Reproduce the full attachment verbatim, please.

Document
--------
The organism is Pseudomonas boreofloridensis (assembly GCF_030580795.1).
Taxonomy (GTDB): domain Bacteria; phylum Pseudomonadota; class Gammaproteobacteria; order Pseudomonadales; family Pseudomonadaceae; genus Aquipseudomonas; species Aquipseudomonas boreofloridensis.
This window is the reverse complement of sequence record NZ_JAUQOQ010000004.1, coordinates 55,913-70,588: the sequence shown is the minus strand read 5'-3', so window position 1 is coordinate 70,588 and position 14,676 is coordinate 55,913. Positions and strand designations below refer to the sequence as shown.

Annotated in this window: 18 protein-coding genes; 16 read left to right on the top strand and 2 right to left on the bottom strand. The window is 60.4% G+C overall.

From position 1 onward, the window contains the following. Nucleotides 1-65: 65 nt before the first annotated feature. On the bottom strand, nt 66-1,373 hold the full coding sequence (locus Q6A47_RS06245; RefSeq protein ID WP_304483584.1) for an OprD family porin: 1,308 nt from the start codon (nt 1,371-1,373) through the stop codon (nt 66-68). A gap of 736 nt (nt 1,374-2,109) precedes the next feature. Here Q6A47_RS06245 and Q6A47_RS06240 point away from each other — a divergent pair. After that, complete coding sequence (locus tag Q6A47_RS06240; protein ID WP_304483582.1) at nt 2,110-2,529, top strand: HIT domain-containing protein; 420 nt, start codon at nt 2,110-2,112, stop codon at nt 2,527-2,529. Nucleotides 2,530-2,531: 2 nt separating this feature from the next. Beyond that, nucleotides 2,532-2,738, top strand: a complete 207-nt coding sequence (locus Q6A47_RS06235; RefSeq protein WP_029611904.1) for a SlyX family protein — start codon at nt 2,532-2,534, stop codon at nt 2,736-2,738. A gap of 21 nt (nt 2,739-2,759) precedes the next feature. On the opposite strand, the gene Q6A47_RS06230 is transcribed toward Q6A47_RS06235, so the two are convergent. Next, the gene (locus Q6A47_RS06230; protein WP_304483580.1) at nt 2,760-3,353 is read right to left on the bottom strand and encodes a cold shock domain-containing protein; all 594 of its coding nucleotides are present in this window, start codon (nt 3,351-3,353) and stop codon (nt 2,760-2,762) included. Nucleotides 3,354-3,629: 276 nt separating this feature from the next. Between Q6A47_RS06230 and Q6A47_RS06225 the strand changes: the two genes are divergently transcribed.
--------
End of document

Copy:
The organism is Pseudomonas boreofloridensis (assembly GCF_030580795.1).
Taxonomy (GTDB): domain Bacteria; phylum Pseudomonadota; class Gammaproteobacteria; order Pseudomonadales; family Pseudomonadaceae; genus Aquipseudomonas; species Aquipseudomonas boreofloridensis.
This window is the reverse complement of sequence record NZ_JAUQOQ010000004.1, coordinates 55,913-70,588: the sequence shown is the minus strand read 5'-3', so window position 1 is coordinate 70,588 and position 14,676 is coordinate 55,913. Positions and strand designations below refer to the sequence as shown.

Annotated in this window: 18 protein-coding genes; 16 read left to right on the top strand and 2 right to left on the bottom strand. The window is 60.4% G+C overall.

From position 1 onward, the window contains the following. Nucleotides 1-65: 65 nt before the first annotated feature. On the bottom strand, nt 66-1,373 hold the full coding sequence (locus Q6A47_RS06245; RefSeq protein ID WP_304483584.1) for an OprD family porin: 1,308 nt from the start codon (nt 1,371-1,373) through the stop codon (nt 66-68). A gap of 736 nt (nt 1,374-2,109) precedes the next feature. Here Q6A47_RS06245 and Q6A47_RS06240 point away from each other — a divergent pair. After that, complete coding sequence (locus tag Q6A47_RS06240; protein ID WP_304483582.1) at nt 2,110-2,529, top strand: HIT domain-containing protein; 420 nt, start codon at nt 2,110-2,112, stop codon at nt 2,527-2,529. Nucleotides 2,530-2,531: 2 nt separating this feature from the next. Beyond that, nucleotides 2,532-2,738, top strand: a complete 207-nt coding sequence (locus Q6A47_RS06235; RefSeq protein WP_029611904.1) for a SlyX family protein — start codon at nt 2,532-2,534, stop codon at nt 2,736-2,738. A gap of 21 nt (nt 2,739-2,759) precedes the next feature. On the opposite strand, the gene Q6A47_RS06230 is transcribed toward Q6A47_RS06235, so the two are convergent. Next, the gene (locus Q6A47_RS06230; protein WP_304483580.1) at nt 2,760-3,353 is read right to left on the bottom strand and encodes a cold shock domain-containing protein; all 594 of its coding nucleotides are present in this window, start codon (nt 3,351-3,353) and stop codon (nt 2,760-2,762) included. Nucleotides 3,354-3,629: 276 nt separating this feature from the next. Between Q6A47_RS06230 and Q6A47_RS06225 the strand changes: the two genes are divergently transcribed.